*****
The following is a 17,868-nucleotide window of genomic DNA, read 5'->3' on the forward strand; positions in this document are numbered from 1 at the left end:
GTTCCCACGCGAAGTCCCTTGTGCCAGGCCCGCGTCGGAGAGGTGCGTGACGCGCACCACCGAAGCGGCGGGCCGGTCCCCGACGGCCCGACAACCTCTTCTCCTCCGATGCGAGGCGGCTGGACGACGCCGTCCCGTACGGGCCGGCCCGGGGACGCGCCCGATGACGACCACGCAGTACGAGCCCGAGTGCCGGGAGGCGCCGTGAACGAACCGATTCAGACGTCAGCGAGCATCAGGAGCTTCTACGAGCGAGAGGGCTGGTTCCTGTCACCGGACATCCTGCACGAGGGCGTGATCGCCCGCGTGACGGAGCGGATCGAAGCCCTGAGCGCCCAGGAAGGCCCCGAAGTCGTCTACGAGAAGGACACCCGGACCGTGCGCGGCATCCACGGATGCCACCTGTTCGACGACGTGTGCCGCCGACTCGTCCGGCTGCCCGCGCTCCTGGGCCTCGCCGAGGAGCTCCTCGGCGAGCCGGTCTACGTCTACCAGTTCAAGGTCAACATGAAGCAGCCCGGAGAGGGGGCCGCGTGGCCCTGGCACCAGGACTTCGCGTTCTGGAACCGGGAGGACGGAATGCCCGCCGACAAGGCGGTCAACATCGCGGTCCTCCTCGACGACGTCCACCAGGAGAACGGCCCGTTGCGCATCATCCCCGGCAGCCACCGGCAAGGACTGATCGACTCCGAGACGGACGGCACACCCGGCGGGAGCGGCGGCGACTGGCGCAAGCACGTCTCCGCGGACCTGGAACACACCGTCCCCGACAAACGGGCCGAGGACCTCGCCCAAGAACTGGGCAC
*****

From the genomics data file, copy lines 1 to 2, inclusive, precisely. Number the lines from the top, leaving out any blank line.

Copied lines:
The following is a 17,868-nucleotide window of genomic DNA, read 5'->3' on the forward strand; positions in this document are numbered from 1 at the left end:
GTTCCCACGCGAAGTCCCTTGTGCCAGGCCCGCGTCGGAGAGGTGCGTGACGCGCACCACCGAAGCGGCGGGCCGGTCCCCGACGGCCCGACAACCTCTTCTCCTCCGATGCGAGGCGGCTGGACGACGCCGTCCCGTACGGGCCGGCCCGGGGACGCGCCCGATGACGACCACGCAGTACGAGCCCGAGTGCCGGGAGGCGCCGTGAACGAACCGATTCAGACGTCAGCGAGCATCAGGAGCTTCTACGAGCGAGAGGGCTGGTTCCTGTCACCGGACATCCTGCACGAGGGCGTGATCGCCCGCGTGACGGAGCGGATCGAAGCCCTGAGCGCCCAGGAAGGCCCCGAAGTCGTCTACGAGAAGGACACCCGGACCGTGCGCGGCATCCACGGATGCCACCTGTTCGACGACGTGTGCCGCCGACTCGTCCGGCTGCCCGCGCTCCTGGGCCTCGCCGAGGAGCTCCTCGGCGAGCCGGTCTACGTCTACCAGTTCAAGGTCAACATGAAGCAGCCCGGAGAGGGGGCCGCGTGGCCCTGGCACCAGGACTTCGCGTTCTGGAACCGGGAGGACGGAATGCCCGCCGACAAGGCGGTCAACATCGCGGTCCTCCTCGACGACGTCCACCAGGAGAACGGCCCGTTGCGCATCATCCCCGGCAGCCACCGGCAAGGACTGATCGACTCCGAGACGGACGGCACACCCGGCGGGAGCGGCGGCGACTGGCGCAAGCACGTCTCCGCGGACCTGGAACACACCGTCCCCGACAAACGGGCCGAGGACCTCGCCCAAGAACTGGGCAC